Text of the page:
Pastoral as Purgatory: Charmi Keranen on David Dodd Lee’s The Nervous Filaments

David Dodd Lee, The Nervous Filaments, Four Way Books, 2010

To sit down with David Dodd Lee’s fourth full-length collection of poetry, The Nervous Filaments, is, as its title suggests, not an exercise in tranquil meditation. Do not pour yourself a hot cup of tea and curl up in your favorite chair with this book, expecting to wax pastorally serene. Although Lee is certainly a poet immersed in the natural world, informed by its motions, he is also, to use his own words, as “pastoral as purgatory” (A Country Road). Find yourself a glass of wine and prepare to be transcendently transported to a parallel sphere. Poem by poem, Lee is going to deconstruct his world, “I believe in words. One by one/they dismantle everything I have faith in” (Wildlife), and then, reader, he’s going to deconstruct your world, and hand you the pieces “in the gray-green part of your eye–/a busted out headlight” (Not A Landscape, Not A Teaspoon), every piece infused with the emotion of living in an emergent world tragically tilted, perennially askew.

When we meet Lee in the opening poem, Loveless, The Gravel, he immediately lays claim to the reader, through his use of an unidentified “you” that persists throughout the manuscript, and asserts his right to examine and sardonically dismember the world in which they both live, not from a safe distance, but dangerously close. When he says, “I could see ambulance spelled/backwards” we know the universe isn’t in Lee’s rear view mirror, but he’s facing it head-on, all the while trying to make sense of the incoming messages, as frantically jumbled as they appear:

Here is your
story, in my

horizonless competence,

a nevertheless fine
kettle of


I could see ambulance spelled

I could see the eels spilling
out of the horse’s head

a crawdad sits in a cold
pool importantly praying

(cumulus nimbus)

and here is your

coming from a different direction

a couple of shaved ideas

Loveless, The Gravel also establishes Lee’s kinship with other writer’s works, as he gives a nod to Günter Grass’s Tin Drum, “I could see the eels spilling/out of the horse’s head.” This line works particularly well in the context of the poem, whether or not you are familiar with the work it came from, but at times Lee’s references will leave the reader lost or hitting the Google (what would we do without it!) search button. Fidelity To Rapture might require a little research to understand who Harry Callahan is—first choice, Dirty Harry; second choice, Harry Callahan the photographer. The prize goes to Harry Callahan the photographer, a perfect fit for the poem, but you’re going to have to dig around. Lee’s poetry comes with the expectation that the reader is not a passive recipient, but an active participant in the work of digestion. To come to this table you have to be old enough to hold your own spoon.

Lee is not above a little gentle persuasion to encourage the reader to come along, however. In Romantic he insists the reader’s story is right here, at this unlikely intersection of worlds, “after all that’s your head in the window/looking out/though rain/through snow/lonely lonely,” but leaving the window might not be the safest thing to do. A few lines later he jumps heart first into a snow bank with a scalpel to fully dissect romance with lines like “the myth of the soul mate” and “they shredded the moon again she said about the falling snow.”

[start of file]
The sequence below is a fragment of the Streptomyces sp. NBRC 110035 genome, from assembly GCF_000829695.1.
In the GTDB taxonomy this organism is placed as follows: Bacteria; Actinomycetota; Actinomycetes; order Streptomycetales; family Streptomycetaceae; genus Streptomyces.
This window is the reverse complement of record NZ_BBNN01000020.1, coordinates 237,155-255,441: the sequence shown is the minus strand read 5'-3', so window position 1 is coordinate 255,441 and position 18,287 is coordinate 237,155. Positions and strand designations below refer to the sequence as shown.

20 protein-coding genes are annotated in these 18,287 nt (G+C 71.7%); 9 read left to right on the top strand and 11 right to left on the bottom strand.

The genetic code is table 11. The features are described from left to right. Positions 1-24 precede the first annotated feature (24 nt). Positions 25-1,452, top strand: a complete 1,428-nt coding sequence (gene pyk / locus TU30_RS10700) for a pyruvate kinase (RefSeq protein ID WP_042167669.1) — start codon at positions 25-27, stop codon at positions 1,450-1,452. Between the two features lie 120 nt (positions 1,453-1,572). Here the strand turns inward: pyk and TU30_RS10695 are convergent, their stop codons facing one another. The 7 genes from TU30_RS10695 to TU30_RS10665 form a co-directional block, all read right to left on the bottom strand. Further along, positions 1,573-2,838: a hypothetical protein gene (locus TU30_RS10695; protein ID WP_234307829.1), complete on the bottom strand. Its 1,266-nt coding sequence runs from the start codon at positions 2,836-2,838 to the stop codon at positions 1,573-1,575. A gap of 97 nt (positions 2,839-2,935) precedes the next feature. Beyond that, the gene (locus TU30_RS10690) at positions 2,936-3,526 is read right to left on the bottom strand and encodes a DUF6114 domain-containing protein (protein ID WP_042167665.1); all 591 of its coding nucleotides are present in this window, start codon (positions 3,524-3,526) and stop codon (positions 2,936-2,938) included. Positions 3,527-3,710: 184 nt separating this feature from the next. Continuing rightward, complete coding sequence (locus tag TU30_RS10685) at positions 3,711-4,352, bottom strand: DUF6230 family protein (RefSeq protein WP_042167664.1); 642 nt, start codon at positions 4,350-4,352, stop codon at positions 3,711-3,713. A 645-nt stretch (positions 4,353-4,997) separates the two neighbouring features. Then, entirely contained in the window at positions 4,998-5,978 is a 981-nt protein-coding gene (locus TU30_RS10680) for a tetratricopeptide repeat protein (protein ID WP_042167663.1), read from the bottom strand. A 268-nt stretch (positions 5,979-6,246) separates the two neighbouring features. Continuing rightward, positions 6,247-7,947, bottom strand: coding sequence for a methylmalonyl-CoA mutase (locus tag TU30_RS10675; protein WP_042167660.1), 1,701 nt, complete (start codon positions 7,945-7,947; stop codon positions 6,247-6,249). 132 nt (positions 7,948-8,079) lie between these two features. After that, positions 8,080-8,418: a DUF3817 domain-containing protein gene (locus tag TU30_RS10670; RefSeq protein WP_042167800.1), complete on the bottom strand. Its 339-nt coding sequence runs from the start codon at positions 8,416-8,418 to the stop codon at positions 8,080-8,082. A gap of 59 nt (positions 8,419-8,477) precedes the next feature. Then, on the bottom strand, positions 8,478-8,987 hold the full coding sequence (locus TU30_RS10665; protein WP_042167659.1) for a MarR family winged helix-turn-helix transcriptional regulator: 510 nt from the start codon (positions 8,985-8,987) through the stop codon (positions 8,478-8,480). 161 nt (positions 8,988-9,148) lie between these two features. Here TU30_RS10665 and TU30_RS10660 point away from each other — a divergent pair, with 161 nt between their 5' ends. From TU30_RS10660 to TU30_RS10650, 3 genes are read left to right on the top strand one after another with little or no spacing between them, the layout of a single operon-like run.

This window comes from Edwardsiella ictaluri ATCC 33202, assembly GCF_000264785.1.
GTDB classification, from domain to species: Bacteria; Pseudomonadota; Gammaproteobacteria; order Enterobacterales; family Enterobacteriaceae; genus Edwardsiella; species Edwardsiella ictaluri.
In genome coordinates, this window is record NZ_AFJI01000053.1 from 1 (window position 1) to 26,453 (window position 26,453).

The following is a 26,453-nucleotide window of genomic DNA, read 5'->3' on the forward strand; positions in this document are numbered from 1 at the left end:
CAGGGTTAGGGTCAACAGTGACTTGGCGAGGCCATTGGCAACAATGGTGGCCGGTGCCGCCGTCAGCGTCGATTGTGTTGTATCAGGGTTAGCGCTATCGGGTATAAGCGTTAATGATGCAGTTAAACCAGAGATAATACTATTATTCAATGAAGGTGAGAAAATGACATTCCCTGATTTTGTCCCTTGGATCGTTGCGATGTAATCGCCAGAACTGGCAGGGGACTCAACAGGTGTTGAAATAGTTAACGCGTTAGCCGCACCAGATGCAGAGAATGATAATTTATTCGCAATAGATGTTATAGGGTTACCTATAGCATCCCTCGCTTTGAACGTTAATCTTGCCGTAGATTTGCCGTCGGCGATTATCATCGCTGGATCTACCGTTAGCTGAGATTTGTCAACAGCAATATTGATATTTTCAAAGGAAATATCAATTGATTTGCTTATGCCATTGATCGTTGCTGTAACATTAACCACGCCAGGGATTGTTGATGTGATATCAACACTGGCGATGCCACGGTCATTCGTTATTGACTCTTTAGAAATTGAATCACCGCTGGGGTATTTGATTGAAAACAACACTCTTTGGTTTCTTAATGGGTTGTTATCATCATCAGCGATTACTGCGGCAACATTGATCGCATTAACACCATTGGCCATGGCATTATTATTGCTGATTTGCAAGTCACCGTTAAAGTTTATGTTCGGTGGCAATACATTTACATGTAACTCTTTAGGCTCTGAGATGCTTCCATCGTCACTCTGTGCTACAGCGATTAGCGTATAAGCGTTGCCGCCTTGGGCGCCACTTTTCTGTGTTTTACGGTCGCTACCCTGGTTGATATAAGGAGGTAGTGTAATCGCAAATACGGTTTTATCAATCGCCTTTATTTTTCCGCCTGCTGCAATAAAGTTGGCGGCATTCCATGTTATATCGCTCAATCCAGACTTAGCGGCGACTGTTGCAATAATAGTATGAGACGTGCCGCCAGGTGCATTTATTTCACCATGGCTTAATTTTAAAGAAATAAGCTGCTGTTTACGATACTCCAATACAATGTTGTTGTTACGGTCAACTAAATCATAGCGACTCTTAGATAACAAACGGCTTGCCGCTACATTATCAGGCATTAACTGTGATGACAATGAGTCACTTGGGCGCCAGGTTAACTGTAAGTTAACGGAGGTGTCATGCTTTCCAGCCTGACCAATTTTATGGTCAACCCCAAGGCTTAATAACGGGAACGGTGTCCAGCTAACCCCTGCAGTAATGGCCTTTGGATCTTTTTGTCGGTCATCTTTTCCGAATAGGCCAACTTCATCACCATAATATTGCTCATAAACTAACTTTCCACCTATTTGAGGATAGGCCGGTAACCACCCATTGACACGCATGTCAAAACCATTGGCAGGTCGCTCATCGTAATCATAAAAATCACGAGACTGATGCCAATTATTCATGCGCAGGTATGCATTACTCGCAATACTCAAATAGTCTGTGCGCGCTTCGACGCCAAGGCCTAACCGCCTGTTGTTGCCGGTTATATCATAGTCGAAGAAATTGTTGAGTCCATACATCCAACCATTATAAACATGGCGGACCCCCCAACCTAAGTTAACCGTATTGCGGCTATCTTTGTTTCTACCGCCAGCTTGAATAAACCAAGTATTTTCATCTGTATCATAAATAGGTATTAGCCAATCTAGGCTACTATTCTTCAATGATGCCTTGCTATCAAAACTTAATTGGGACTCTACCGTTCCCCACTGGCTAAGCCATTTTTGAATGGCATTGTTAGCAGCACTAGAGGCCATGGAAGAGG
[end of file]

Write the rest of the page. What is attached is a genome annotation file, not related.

Lee is addicted to peering into the convoluted machinations of the human heart which has been set churning through a field sown deep with desire. He is anxious to dismantle the ship and remove it from the bottle (Tachycardia), but he’s just as concerned about how to put the damn thing back in again. He certainly doesn’t want to take any responsibility for owning it,

Natural and pure
coming right out

of the toaster

the sun on a recyclable plate

It’s for you …

Reminds you of the time you got the window seat

a gull flying outside
simply looking in at you

that was a good day …

and then the bag doesn’t even
fit the vacuum cleaner

the tears
the tears

and they won’t take the cups off your eyes …

I keep thinking of that ship

can it ever be extracted from inside the bottle
and if so

how does one stick it back in …

when she took off her shirt
I suddenly wanted to count to two

over and over again

how odd, she said, and searched he palm
of my hand for a lifeline …

no line of credit

it’s called the human heart

The Nervous Filaments might leave you feeling a little on edge, slightly unsettled. And that is, I imagine, precisely how Lee intends it. Through his use of fragments he consistently fights against the reader’s natural urge to draw specific meaning from his poems. There are no pat conclusions, “the lack of punctuation will continue/the absence of church bells” (Geology Of The Lake Superior Basin), only open vistas seen from Lee’s unique vantage point, “I was just saying you never really/come to the end of this pier” (Fidelity To Rapture). It’s possible you might need to pour yourself another glass of wine to finish the book, if “finish” can even be considered the appropriate word in the universe of Lee. The lack of punctuation will continue.


Charmi Keranen holds a BA in English from Indiana University South Bend.  She works in Northern Indiana as a freelance writer and proofreader of court transcripts.  Her poetry has recently appeared in The Salt River Review, JMWW, Stirring, blossombones, elimae, The Dirty Napkin, Passages North and Ouroboros Review.

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